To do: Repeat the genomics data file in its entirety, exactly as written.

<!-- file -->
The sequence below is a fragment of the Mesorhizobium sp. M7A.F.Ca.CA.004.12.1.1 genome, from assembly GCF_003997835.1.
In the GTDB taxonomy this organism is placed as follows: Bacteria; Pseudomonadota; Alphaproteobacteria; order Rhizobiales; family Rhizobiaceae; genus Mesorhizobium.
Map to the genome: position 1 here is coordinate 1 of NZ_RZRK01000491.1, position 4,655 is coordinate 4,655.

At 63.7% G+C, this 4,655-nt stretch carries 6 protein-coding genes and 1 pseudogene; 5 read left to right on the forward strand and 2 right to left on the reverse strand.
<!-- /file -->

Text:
The sequence below is a fragment of the Mesorhizobium sp. M7A.F.Ca.CA.004.12.1.1 genome, from assembly GCF_003997835.1.
In the GTDB taxonomy this organism is placed as follows: Bacteria; Pseudomonadota; Alphaproteobacteria; order Rhizobiales; family Rhizobiaceae; genus Mesorhizobium.
Map to the genome: position 1 here is coordinate 1 of NZ_RZRK01000491.1, position 4,655 is coordinate 4,655.

At 63.7% G+C, this 4,655-nt stretch carries 6 protein-coding genes and 1 pseudogene; 5 read left to right on the forward strand and 2 right to left on the reverse strand.